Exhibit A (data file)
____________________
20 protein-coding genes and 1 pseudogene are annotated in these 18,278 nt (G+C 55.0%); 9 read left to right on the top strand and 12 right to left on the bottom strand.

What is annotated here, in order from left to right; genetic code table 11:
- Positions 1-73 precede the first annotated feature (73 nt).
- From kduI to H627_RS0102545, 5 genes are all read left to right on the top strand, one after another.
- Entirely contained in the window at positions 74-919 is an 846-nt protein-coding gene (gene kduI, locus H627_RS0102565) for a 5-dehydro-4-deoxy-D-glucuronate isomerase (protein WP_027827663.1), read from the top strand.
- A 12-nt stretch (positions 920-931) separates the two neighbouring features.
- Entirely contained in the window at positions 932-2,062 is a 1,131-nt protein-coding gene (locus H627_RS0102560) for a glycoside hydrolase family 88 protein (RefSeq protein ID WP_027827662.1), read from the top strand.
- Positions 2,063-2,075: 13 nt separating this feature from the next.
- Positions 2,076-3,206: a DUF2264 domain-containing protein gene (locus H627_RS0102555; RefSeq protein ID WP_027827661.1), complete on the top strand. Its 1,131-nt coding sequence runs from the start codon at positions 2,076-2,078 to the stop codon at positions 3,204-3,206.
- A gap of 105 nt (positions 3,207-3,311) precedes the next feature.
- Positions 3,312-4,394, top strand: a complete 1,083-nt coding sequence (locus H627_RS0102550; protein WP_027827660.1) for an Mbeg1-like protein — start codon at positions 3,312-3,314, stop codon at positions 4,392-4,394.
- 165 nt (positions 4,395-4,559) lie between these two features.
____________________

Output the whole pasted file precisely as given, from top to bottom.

20 protein-coding genes and 1 pseudogene are annotated in these 18,278 nt (G+C 55.0%); 9 read left to right on the top strand and 12 right to left on the bottom strand.

What is annotated here, in order from left to right; genetic code table 11:
- Positions 1-73 precede the first annotated feature (73 nt).
- From kduI to H627_RS0102545, 5 genes are all read left to right on the top strand, one after another.
- Entirely contained in the window at positions 74-919 is an 846-nt protein-coding gene (gene kduI, locus H627_RS0102565) for a 5-dehydro-4-deoxy-D-glucuronate isomerase (protein WP_027827663.1), read from the top strand.
- A 12-nt stretch (positions 920-931) separates the two neighbouring features.
- Entirely contained in the window at positions 932-2,062 is a 1,131-nt protein-coding gene (locus H627_RS0102560) for a glycoside hydrolase family 88 protein (RefSeq protein ID WP_027827662.1), read from the top strand.
- Positions 2,063-2,075: 13 nt separating this feature from the next.
- Positions 2,076-3,206: a DUF2264 domain-containing protein gene (locus H627_RS0102555; RefSeq protein ID WP_027827661.1), complete on the top strand. Its 1,131-nt coding sequence runs from the start codon at positions 2,076-2,078 to the stop codon at positions 3,204-3,206.
- A gap of 105 nt (positions 3,207-3,311) precedes the next feature.
- Positions 3,312-4,394, top strand: a complete 1,083-nt coding sequence (locus H627_RS0102550; protein WP_027827660.1) for an Mbeg1-like protein — start codon at positions 3,312-3,314, stop codon at positions 4,392-4,394.
- 165 nt (positions 4,395-4,559) lie between these two features.